Best Practice

Teaching reading comprehension: Some useful advice

Drawing on evidence into the best approaches to teaching reading comprehension, experts Di Hatchett and Gill Jordan give us their advice and tips for effective classroom practice

Good reading comprehension is a critical skill, fundamental to learning across the curriculum, to reading for pleasure and for success in life. Helping children to develop this skill can feel like a challenging process. However, a strong body of research evidence, including the recent report Improving Literacy in Key Stage 2 (Education Endowment Foundation, April 2017), reveals three identifiable practices that underpin successful teaching and learning in this area:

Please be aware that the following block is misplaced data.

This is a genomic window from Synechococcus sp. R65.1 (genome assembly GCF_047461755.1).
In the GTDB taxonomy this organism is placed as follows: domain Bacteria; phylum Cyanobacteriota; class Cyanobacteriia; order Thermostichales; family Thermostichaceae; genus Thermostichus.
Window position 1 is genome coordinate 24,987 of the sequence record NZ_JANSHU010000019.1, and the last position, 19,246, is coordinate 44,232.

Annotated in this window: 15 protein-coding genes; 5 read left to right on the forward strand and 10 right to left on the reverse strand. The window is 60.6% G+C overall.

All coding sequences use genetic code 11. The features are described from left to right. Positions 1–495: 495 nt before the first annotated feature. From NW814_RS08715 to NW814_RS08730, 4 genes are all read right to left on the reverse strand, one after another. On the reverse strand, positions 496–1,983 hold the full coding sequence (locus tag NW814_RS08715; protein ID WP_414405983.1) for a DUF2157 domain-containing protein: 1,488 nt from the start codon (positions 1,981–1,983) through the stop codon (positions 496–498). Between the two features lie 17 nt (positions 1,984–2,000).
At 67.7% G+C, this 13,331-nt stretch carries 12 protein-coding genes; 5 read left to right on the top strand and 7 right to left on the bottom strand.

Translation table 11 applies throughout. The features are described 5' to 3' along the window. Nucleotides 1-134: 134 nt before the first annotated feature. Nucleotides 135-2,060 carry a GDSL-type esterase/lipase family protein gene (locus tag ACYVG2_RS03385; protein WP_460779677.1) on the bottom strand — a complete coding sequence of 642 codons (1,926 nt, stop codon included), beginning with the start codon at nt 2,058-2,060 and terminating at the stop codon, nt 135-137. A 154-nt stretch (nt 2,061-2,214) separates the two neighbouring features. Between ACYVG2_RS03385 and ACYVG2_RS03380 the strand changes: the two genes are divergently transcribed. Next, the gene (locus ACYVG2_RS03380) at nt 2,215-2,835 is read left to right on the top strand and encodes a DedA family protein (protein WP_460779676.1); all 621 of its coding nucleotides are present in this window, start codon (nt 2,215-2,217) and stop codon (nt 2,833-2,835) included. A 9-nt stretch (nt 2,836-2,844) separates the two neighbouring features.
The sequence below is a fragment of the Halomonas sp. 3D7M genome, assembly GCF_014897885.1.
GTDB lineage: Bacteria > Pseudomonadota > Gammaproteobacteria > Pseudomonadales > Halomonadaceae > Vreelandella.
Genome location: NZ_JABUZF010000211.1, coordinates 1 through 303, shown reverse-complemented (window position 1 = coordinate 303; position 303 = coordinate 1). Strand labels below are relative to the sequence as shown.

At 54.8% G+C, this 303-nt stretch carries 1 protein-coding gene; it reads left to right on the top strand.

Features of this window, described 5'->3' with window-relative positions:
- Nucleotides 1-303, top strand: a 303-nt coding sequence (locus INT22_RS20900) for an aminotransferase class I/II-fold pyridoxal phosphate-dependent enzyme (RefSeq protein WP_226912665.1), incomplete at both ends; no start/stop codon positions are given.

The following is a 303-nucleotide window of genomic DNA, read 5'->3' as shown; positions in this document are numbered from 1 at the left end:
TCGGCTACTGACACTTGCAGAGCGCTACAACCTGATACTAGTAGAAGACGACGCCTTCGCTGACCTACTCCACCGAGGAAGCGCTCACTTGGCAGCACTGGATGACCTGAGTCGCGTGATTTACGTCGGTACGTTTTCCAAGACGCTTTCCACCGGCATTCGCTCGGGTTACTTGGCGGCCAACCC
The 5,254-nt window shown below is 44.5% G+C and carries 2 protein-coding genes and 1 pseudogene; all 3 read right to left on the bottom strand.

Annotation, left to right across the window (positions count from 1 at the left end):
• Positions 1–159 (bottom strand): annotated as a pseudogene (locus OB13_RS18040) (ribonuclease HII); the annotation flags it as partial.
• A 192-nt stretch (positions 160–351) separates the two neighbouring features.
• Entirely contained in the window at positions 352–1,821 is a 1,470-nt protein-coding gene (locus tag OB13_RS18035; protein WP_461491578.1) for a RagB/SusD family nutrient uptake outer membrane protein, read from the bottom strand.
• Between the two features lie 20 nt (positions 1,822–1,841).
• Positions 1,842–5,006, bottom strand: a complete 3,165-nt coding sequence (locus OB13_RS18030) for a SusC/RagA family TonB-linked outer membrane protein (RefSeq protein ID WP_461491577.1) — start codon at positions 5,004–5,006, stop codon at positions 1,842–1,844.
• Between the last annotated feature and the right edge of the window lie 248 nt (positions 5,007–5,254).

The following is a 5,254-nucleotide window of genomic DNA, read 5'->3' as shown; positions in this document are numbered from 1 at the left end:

The Simple View of Reading (Gough & Turner, 1986) can be a useful point of reference when reflecting on children’s reading skills. It can help teachers identify which areas need more focus. This model conceives of reading ability as being composed of two key elements: word recognition (decoding) and language comprehension. Successful readers have well developed skills in both areas.

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